Friday, September 30, 2011

A Jewel of a Boutique Hotel

Having traveled within France extensively for nearly 30 years and having dropped beaucoup Euro’s on upscale accommodations, there aren’t too many places that take my breath away these days.  Hotel Loredana on the island of Corsica, however, did.  With only 18 rooms, this little French hideaway has it all.  Located a 10 minute walk from the unspoiled village of St Florent on a hill with 180 degree panoramas of the brilliantly blue sea, it’s no wonder international celebrities love this gem.  It’s small.  It’s private. It’s understated elegance at its best. 

The moment I entered I knew I was someplace special.  The marbled foyer contained a grand piano.  The adjoining salon’s décor could have easily been in Architectural Digest.  Staff was welcoming, helpful and gentile.  The bed chambers, large and decorated by someone with a great eye, have panoramic views of the sea.  Bathrooms are beautifully outfitted and luxuriously appointed.

The entire property exudes a private club feel.  Amenities include a large swimming pool overlooking the sea, a Turkish bath, and a massage center. There is no restaurant, purposely….to protect the privacy of the guests no outsiders are allowed on the premises.  To compensate, 24 hour room service is available, or room service can deliver guest meals to a lovely shaded poolside terrace. 

While the hotel is rated only 4 stars (to receive 5 stars it must offer a restaurant), prices reflect its 5 star pedigree.   Rooms begin at $700 US (440 Euro) and move up to $3,400 US (1,950 Euro) for a suite.  A light French breakfast is an additional $30 (23 Euro) per person.  

Actress Kathy Bates had just spent a week at the Loredana and has already booked a return.  She joins a long list of entertainers and superstars who have slept in this mesmerizing little jewel.   Want seclusion along with peace and quiet?  Look no further...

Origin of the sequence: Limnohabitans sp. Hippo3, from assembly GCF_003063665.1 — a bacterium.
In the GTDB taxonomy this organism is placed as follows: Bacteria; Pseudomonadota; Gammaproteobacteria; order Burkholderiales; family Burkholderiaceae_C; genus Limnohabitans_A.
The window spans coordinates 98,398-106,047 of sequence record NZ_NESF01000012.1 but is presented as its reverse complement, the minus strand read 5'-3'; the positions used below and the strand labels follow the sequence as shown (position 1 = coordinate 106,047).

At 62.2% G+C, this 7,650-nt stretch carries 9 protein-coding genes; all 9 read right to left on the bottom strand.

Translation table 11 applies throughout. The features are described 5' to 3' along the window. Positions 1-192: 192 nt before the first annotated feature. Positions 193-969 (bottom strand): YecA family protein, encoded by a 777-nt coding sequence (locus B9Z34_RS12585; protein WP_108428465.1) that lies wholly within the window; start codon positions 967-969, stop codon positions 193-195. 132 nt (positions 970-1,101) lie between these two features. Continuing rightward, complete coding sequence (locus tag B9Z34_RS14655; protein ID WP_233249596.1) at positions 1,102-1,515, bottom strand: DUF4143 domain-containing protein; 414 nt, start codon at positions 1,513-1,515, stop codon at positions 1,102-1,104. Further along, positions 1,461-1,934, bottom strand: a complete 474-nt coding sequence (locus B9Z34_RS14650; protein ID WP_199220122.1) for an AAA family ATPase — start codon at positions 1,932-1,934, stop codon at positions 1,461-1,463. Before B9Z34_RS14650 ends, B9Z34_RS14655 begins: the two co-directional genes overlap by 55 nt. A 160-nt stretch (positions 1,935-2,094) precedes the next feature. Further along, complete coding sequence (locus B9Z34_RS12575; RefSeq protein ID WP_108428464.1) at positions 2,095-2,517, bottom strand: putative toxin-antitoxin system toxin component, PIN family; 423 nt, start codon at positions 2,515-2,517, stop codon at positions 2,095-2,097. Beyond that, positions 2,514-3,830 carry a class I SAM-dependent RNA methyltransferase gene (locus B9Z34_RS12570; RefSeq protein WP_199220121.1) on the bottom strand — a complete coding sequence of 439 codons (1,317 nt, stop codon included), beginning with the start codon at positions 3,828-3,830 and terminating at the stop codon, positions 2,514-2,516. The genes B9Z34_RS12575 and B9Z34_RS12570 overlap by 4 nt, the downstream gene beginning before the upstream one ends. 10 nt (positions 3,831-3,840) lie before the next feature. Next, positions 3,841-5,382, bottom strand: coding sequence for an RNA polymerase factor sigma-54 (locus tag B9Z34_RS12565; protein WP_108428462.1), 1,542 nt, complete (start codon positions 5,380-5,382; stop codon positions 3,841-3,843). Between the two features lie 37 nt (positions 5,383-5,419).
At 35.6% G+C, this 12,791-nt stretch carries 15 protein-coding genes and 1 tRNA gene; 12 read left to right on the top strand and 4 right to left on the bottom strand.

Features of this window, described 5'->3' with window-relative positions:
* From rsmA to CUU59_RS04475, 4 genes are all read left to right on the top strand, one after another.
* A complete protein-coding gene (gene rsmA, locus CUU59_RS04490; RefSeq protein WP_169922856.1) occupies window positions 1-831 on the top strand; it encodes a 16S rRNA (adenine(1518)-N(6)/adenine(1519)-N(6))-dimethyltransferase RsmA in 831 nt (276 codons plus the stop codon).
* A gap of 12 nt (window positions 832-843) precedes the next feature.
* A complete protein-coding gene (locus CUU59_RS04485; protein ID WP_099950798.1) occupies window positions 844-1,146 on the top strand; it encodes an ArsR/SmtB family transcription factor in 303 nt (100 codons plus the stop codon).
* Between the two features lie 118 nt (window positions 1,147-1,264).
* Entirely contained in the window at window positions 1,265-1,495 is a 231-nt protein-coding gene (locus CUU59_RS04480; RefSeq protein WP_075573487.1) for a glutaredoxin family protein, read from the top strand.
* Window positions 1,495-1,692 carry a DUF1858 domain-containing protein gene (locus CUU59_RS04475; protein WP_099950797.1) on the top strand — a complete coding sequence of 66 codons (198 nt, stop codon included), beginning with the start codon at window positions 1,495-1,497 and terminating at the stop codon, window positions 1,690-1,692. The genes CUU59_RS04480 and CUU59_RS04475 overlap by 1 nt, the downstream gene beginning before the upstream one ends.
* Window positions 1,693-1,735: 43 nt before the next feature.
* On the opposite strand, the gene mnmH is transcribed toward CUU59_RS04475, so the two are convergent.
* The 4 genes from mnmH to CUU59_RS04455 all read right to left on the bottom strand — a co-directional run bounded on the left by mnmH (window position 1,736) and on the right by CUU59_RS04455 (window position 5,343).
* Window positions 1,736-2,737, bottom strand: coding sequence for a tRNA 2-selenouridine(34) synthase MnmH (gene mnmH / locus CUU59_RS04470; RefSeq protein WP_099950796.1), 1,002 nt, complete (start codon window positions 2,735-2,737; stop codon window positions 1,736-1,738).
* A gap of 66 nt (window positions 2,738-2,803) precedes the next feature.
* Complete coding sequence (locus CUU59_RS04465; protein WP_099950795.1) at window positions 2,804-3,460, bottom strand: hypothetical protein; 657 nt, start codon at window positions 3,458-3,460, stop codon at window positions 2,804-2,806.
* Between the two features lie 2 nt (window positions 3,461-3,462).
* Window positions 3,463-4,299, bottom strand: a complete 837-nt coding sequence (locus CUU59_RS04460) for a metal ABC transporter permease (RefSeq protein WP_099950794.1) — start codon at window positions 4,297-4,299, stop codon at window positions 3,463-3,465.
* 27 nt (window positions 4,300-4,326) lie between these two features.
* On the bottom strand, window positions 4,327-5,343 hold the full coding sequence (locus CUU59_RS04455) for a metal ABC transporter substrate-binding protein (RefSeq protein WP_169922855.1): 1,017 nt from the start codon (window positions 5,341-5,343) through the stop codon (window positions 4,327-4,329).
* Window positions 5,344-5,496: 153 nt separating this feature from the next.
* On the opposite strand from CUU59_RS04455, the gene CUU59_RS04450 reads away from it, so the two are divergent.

Wednesday, September 28, 2011

Corsica—France’s Best Kept Secret

Lying just 100 miles off the French Riviera, Corsica might as well be 1000’s of miles away from the maddening crowds and jet-setters of Cannes, Nice and Antibes.  Technically part of the Provence region, this postcard perfect Mediterranean jewel may just be one of the last unspoiled spots in France. 

Corsica is the most mountainous island in the Mediterranean, thus travel can be slow and arduous.  Furthermore, getting to Corsica, is no piece of gateau.  Although closer to Italy than to France, there are no direct flights from Italy to the island.   While only 100 miles from Nice, flights from the Riviera are few; consequently, supply and demand drive prices to about $250 for a 45 minute quickie.  Yes, there are ferries, but they are also few.  Many run only during the summer or on weekends…to add insult to injury, journeys vary from  4-6 hours.  All of this translates to fewer tourists (especially Americans).  All of this, most importantly, translates to a more authentic experience.

Just 50 miles from the Italian mainland (and only 7 miles from the Italian island of Sardenia), the island offers a magnfico fusion of French and Italian cuisine.  Imagine every restaurant offering salade de chevre (goat cheese on a bed of greens) and agneau Provençale (lamb braised in with tomatoes, thyme and olives), along with a wide assortment of homemade pastas and wood-fired pizzas.  And the fusion doesn’t stop there.  There’s crème brulee or tiramisu.  I think I’m in heaven.